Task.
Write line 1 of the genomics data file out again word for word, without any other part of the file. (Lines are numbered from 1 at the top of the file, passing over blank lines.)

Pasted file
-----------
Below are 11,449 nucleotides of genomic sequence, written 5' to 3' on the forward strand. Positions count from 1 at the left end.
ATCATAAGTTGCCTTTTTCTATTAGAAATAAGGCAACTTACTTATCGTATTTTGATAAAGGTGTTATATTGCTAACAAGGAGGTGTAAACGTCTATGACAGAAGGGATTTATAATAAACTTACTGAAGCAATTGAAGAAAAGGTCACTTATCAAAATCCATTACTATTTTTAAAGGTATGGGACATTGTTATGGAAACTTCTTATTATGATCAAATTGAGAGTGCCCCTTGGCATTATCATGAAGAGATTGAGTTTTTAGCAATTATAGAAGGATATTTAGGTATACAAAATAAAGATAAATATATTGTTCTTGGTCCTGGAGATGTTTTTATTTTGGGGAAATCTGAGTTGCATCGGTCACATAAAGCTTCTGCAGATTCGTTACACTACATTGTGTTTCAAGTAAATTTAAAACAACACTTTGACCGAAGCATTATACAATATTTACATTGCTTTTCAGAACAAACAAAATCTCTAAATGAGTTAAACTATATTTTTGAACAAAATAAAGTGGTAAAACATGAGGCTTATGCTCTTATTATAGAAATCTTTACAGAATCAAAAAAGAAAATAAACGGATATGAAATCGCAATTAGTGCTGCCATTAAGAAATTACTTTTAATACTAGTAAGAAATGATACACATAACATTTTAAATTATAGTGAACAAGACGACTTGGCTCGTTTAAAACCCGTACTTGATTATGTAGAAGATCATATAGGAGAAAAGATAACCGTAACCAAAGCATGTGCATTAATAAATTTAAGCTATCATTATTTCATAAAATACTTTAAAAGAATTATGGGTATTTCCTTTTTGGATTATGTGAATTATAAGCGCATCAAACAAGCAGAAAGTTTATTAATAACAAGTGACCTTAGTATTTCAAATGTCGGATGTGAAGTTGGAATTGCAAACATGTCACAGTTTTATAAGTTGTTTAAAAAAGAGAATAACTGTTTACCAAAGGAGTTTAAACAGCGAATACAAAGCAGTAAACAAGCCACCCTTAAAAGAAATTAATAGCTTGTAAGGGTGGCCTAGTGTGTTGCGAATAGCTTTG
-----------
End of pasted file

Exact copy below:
Below are 11,449 nucleotides of genomic sequence, written 5' to 3' on the forward strand. Positions count from 1 at the left end.